An anecdote of farmer- miner conflict


Compiled by Nobuhle T (Mabhikwa) Chikuni

10 September 2021

Agricultural activities provide employment and income for 60-70 percent of the population, supplies 60 percent of the raw materials required by the industrial sector and contributes 40 percent of total export earnings. The sector contributes approximately 17 percent to Zimbabwe’s Gross Domestic Product with many relying on it as source of livelihood The performance of agriculture is a key determinant of rural livelihood resilience and poverty level[1].

It is no doubt that farmers and miners both provide pathways in fighting poverty including creation of opportunities for development. Agriculture provides direct benefits to those who engage in it. Farmers receive payments for crops they produce, which they can then use to invest in future production and to pay for their families’ basic needs. Agriculture is the backbone of Zimbabwe’s economy as Zimbabweans her huge rural populace   deriving livelihood from agriculture and other related rural economic activities.

Zimbabwe’s mining sector plays a very significant role in the development of the country as it has continued to bring much needed income into the country. It contributes to foreign exchange, GDP, government revenues, capital formation and infrastructure development[2]. Zimbabwe’s mining sector is highly diversified, with close to 40 different minerals.  The predominant minerals include platinum, chrome, gold, coal, and diamonds.  The country boasts of having the second-largest platinum deposit and high-grade chromium ores in the world, with approximately 2.8 billion tons of platinum group metals and 10 billion tons of chromium ore.  Mining also accounts for about 12 percent of the country’s gross domestic product (GDP) and has been earmarked to be a US$12 billion economy by 2023 if the government addresses challenges such as persistent power shortages, foreign currency shortages, and policy uncertainties[3].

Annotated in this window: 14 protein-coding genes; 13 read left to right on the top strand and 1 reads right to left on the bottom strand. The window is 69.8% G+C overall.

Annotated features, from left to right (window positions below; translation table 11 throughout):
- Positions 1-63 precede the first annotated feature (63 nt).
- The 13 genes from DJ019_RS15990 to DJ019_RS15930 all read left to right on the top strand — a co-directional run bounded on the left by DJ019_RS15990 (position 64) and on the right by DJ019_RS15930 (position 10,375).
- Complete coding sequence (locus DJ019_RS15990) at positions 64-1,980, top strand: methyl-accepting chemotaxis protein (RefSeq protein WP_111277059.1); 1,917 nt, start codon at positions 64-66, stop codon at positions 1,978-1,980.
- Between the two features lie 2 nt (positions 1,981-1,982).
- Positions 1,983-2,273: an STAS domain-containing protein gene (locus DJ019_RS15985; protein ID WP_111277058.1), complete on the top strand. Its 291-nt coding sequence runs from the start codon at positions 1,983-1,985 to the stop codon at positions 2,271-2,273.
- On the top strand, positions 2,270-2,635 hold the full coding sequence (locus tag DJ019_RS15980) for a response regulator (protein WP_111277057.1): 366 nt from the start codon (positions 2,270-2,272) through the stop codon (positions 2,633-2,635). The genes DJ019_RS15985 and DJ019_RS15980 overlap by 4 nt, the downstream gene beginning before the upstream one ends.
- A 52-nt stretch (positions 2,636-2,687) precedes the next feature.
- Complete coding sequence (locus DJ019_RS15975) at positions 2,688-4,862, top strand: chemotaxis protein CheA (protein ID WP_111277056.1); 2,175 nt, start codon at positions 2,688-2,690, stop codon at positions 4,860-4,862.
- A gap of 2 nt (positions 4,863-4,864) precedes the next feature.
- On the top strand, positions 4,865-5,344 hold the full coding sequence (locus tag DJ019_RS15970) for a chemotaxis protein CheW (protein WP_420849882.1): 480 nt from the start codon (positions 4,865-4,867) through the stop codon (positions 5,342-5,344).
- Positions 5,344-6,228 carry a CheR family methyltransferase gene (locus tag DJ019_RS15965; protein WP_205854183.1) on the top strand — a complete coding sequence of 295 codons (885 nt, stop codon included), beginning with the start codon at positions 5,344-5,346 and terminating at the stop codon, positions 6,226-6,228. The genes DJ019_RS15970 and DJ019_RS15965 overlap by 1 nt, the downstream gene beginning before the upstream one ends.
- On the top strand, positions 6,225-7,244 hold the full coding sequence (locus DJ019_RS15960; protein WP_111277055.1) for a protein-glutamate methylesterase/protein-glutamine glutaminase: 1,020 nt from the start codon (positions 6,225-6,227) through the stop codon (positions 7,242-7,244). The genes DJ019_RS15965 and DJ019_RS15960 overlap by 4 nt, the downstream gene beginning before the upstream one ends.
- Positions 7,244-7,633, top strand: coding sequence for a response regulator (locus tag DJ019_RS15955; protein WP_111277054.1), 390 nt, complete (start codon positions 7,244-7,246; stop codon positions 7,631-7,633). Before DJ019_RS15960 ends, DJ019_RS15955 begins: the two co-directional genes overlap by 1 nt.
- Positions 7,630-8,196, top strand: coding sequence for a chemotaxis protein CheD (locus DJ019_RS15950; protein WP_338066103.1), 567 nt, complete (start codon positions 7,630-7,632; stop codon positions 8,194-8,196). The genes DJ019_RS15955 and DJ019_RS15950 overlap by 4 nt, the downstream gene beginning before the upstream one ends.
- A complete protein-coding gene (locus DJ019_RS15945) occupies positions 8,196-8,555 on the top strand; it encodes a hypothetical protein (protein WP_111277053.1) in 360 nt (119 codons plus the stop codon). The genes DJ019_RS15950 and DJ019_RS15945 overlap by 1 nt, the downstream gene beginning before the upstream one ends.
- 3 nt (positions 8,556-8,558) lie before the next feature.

However, the compatibility of these two land uses is questionable as this as resulted in conflict. Conflict over land, and mostly water. Reconciling these two important drivers has become a critical governance issue that needs to be addressed.

Farmer-miner conflict in Zimbabwe

The history of farmer miner dates to the precolonial era where there was a long-standing dispute between miners and farmers over timber, water, grazing rights and land damage caused by mining operations on farms on the Gold Belt in colonial Zimbabwe (Southern Rhodesia)[4]. The conflict continues up to date especially in areas where artisanal and small-scale mining  is taking place in Zimbabwe. Both miners and farmers rely heavily on land to be productive. While one works underground the other works on the surface. The dispute originates from the laws and policies in both sectors that are not complimentary. Under the Mines and Minerals Act mining supersedes all other land uses while under the Communal Land Act, the farmers have usufruct rights. the usufruct rights are however not protected when a mining related project comes up. This has been one of the drivers of conflict as sometimes the miners do not respect the rights, inform, or seek consent from the farmer on the land. While there are provisions for compensation of farmers, this is not the practice on the ground.